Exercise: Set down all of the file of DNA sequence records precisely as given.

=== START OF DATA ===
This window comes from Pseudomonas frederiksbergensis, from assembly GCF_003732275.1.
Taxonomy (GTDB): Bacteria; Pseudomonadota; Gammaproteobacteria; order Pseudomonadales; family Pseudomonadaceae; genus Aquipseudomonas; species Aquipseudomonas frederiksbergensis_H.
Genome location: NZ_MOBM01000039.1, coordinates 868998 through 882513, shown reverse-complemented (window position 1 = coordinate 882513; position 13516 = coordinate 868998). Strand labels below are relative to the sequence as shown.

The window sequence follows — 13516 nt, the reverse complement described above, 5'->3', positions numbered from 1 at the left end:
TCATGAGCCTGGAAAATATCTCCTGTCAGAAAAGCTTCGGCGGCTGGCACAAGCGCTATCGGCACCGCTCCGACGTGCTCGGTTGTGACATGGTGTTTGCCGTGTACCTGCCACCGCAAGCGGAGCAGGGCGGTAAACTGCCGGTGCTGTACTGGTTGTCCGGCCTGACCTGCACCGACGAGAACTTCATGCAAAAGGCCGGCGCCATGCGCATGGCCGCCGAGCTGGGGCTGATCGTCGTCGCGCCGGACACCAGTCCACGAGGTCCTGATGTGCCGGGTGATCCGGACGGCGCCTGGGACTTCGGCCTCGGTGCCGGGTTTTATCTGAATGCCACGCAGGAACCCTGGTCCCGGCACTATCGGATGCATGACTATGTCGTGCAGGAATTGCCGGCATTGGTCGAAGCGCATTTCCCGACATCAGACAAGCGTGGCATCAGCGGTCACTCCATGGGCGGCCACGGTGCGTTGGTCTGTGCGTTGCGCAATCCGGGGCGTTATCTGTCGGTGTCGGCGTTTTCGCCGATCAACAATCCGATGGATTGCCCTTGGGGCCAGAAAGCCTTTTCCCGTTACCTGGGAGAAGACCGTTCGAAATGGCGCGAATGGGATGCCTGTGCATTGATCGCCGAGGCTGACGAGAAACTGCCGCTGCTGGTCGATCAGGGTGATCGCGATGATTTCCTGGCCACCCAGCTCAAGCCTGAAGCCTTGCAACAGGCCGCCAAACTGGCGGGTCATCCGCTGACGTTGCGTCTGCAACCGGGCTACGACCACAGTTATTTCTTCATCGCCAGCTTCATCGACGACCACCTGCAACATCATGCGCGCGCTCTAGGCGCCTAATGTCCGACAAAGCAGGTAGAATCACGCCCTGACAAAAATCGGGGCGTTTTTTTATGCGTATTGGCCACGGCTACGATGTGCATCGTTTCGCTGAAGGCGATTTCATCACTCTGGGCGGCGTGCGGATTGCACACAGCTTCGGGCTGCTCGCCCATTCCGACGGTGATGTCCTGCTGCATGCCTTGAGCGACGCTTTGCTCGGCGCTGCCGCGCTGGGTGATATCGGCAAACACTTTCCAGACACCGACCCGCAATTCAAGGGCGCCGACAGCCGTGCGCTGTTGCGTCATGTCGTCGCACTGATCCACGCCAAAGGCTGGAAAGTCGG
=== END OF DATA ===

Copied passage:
This window comes from Pseudomonas frederiksbergensis, from assembly GCF_003732275.1.
Taxonomy (GTDB): Bacteria; Pseudomonadota; Gammaproteobacteria; order Pseudomonadales; family Pseudomonadaceae; genus Aquipseudomonas; species Aquipseudomonas frederiksbergensis_H.
Genome location: NZ_MOBM01000039.1, coordinates 868998 through 882513, shown reverse-complemented (window position 1 = coordinate 882513; position 13516 = coordinate 868998). Strand labels below are relative to the sequence as shown.

The window sequence follows — 13516 nt, the reverse complement described above, 5'->3', positions numbered from 1 at the left end:
TCATGAGCCTGGAAAATATCTCCTGTCAGAAAAGCTTCGGCGGCTGGCACAAGCGCTATCGGCACCGCTCCGACGTGCTCGGTTGTGACATGGTGTTTGCCGTGTACCTGCCACCGCAAGCGGAGCAGGGCGGTAAACTGCCGGTGCTGTACTGGTTGTCCGGCCTGACCTGCACCGACGAGAACTTCATGCAAAAGGCCGGCGCCATGCGCATGGCCGCCGAGCTGGGGCTGATCGTCGTCGCGCCGGACACCAGTCCACGAGGTCCTGATGTGCCGGGTGATCCGGACGGCGCCTGGGACTTCGGCCTCGGTGCCGGGTTTTATCTGAATGCCACGCAGGAACCCTGGTCCCGGCACTATCGGATGCATGACTATGTCGTGCAGGAATTGCCGGCATTGGTCGAAGCGCATTTCCCGACATCAGACAAGCGTGGCATCAGCGGTCACTCCATGGGCGGCCACGGTGCGTTGGTCTGTGCGTTGCGCAATCCGGGGCGTTATCTGTCGGTGTCGGCGTTTTCGCCGATCAACAATCCGATGGATTGCCCTTGGGGCCAGAAAGCCTTTTCCCGTTACCTGGGAGAAGACCGTTCGAAATGGCGCGAATGGGATGCCTGTGCATTGATCGCCGAGGCTGACGAGAAACTGCCGCTGCTGGTCGATCAGGGTGATCGCGATGATTTCCTGGCCACCCAGCTCAAGCCTGAAGCCTTGCAACAGGCCGCCAAACTGGCGGGTCATCCGCTGACGTTGCGTCTGCAACCGGGCTACGACCACAGTTATTTCTTCATCGCCAGCTTCATCGACGACCACCTGCAACATCATGCGCGCGCTCTAGGCGCCTAATGTCCGACAAAGCAGGTAGAATCACGCCCTGACAAAAATCGGGGCGTTTTTTTATGCGTATTGGCCACGGCTACGATGTGCATCGTTTCGCTGAAGGCGATTTCATCACTCTGGGCGGCGTGCGGATTGCACACAGCTTCGGGCTGCTCGCCCATTCCGACGGTGATGTCCTGCTGCATGCCTTGAGCGACGCTTTGCTCGGCGCTGCCGCGCTGGGTGATATCGGCAAACACTTTCCAGACACCGACCCGCAATTCAAGGGCGCCGACAGCCGTGCGCTGTTGCGTCATGTCGTCGCACTGATCCACGCCAAAGGCTGGAAAGTCGG